"Gadzooks . . . you astonish me!" cries Mr. Lenville in Charles Dickens' Nicholas Nickleby. We won't accuse Dickens of gadzookery ("the bane of historical fiction," as historical novelist John Vernon once called it), because we assume people actually said gadzooks back in the 1830s. That mild oath is an old-fashioned euphemism, so it is thought, for "God's hooks" (a reference, supposedly, to the nails of the Crucifixion). Today's historical novelists must toe a fine line, avoiding anachronistic expressions while at the same time rejecting modern expressions such as okay and nice (the latter, in Shakespeare's day, suggesting one who was wanton or dissolute rather than pleasant, kind, or respectable).
On this day in 1965, President Lyndon B. Johnson addressed a joint session of Congress to urge the passage of legislation guaranteeing voting rights for all.
Using the phrase “we shall overcome,” borrowed from African-American leaders struggling for equal rights, Johnson declared that “every American citizen must have an equal right to vote.” Johnson reminded the nation that the Fifteenth Amendment, which was passed after the Civil War, gave all citizens the right to vote regardless of race or color. But states had defied the Constitution and erected barriers. Discrimination had taken the form of literacy, knowledge or character tests administered solely to African-Americans to keep them from registering to vote.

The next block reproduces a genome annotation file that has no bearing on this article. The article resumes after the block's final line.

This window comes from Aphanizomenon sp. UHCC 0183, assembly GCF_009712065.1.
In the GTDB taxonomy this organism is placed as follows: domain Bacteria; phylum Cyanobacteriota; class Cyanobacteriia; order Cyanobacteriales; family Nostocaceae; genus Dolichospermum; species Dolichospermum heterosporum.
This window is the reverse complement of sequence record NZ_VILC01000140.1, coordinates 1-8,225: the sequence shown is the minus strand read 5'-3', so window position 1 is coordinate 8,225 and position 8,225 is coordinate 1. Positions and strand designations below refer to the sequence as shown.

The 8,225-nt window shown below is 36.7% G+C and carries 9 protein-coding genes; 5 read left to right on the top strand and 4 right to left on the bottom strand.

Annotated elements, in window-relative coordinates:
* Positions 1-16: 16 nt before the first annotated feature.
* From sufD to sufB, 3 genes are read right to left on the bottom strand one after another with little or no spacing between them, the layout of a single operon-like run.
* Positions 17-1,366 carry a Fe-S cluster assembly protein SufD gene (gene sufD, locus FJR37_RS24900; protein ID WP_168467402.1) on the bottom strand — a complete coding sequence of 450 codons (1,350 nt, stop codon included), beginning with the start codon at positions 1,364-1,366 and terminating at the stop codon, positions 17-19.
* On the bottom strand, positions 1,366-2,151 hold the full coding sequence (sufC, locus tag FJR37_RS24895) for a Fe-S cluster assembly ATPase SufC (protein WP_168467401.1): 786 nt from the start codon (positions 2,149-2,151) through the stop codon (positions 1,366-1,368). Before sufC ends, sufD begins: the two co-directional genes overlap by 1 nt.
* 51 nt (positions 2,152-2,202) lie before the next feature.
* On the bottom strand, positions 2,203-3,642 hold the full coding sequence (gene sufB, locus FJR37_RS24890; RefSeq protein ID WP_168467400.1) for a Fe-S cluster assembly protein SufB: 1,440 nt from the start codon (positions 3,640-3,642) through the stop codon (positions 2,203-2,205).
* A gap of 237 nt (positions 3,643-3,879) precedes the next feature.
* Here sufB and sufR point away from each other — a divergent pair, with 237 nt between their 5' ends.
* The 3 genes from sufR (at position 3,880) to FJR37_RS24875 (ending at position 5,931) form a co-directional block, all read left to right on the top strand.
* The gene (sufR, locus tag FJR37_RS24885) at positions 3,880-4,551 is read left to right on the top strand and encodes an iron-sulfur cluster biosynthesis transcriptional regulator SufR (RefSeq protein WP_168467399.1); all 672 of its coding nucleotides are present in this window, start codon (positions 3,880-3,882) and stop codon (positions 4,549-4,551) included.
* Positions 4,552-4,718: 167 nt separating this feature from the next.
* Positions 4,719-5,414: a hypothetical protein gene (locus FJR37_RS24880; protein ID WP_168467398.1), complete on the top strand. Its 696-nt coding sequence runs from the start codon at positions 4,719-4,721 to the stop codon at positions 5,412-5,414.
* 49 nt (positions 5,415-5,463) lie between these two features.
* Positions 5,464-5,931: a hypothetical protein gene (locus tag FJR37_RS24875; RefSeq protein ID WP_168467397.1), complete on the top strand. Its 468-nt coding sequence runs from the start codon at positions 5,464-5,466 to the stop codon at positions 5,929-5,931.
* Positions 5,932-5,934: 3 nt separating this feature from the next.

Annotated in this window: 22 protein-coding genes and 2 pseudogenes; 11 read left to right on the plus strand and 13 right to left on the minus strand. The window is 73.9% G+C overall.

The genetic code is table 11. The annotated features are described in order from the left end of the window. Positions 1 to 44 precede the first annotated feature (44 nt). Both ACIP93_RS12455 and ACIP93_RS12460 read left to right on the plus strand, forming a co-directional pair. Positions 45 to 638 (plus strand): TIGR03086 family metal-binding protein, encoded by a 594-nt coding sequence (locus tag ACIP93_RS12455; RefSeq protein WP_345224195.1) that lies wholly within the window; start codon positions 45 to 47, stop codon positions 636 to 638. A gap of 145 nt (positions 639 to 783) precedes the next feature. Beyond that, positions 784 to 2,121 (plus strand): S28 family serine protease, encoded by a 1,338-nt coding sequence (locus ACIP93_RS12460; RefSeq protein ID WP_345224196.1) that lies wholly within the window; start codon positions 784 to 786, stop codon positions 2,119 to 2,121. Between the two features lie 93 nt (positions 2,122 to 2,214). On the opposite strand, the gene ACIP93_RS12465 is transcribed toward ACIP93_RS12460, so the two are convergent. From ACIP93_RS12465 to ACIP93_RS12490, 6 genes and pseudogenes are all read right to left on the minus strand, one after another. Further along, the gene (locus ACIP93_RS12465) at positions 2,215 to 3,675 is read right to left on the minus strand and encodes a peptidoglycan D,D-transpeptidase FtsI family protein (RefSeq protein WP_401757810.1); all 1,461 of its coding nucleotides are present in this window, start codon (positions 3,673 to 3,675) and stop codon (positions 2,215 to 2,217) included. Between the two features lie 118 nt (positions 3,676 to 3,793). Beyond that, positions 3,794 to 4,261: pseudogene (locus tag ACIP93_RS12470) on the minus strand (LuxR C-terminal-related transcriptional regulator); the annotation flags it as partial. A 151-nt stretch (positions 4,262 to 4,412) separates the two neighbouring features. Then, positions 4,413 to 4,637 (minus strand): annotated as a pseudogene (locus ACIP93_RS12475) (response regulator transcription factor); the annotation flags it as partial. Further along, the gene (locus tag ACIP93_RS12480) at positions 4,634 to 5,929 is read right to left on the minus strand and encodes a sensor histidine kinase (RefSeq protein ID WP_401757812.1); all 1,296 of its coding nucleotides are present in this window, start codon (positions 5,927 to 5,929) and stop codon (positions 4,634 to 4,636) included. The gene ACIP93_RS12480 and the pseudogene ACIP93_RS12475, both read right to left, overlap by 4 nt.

“Their cause must be our cause too,”Johnson said. “Because it is not just Negroes, but really it is all of us, who must overcome the crippling legacy of bigotry and injustice. And we shall overcome.”
The speech was delivered eight days after racial violence erupted in Selma, Alabama. Civil rights leader Rev. Martin Luther King and over 500 supporters were attacked while planning a march to Montgomery to register African-Americans to vote. The police violence that erupted resulted in the death of a King supporter, a white Unitarian Minister from Boston named James J. Reeb. Television news coverage of the event galvanized voting rights supporters in Congress.
A second attempt to march to Montgomery was also blocked by police. It took Federal intervention with the “federalizing” of the Alabama national guard and the addition of over 2,000 other guards to allow the march to begin.
The march to Montgomery finally began March 21 with over 3,000 participants under the glare of worldwide news publicity.
The violence, however, continued. Just after the march was successfully completed on March 25, four Klansman shot and killed Detroit homemaker Viola Liuzzo as she drove marchers back to Selma.
On August 6, 1965, Johnson signed the Voting Rights Act, which made it illegal to impose restrictions on federal, state and local elections that were designed to deny the vote to blacks.
While state and local enforcement of the act was initially weak, mainly in the South, the Voting Rights Act gave African-American voters the legal means to challenge voting restrictions and vastly improved voter turnout. In Mississippi alone, voter turnout among blacks increased from 6 percent in 1964 to 59 percent in 1969.
In 1970, President Richard Nixon extended the provisions of the Voting Rights Act and lowered the eligible voting age for all voters to 18.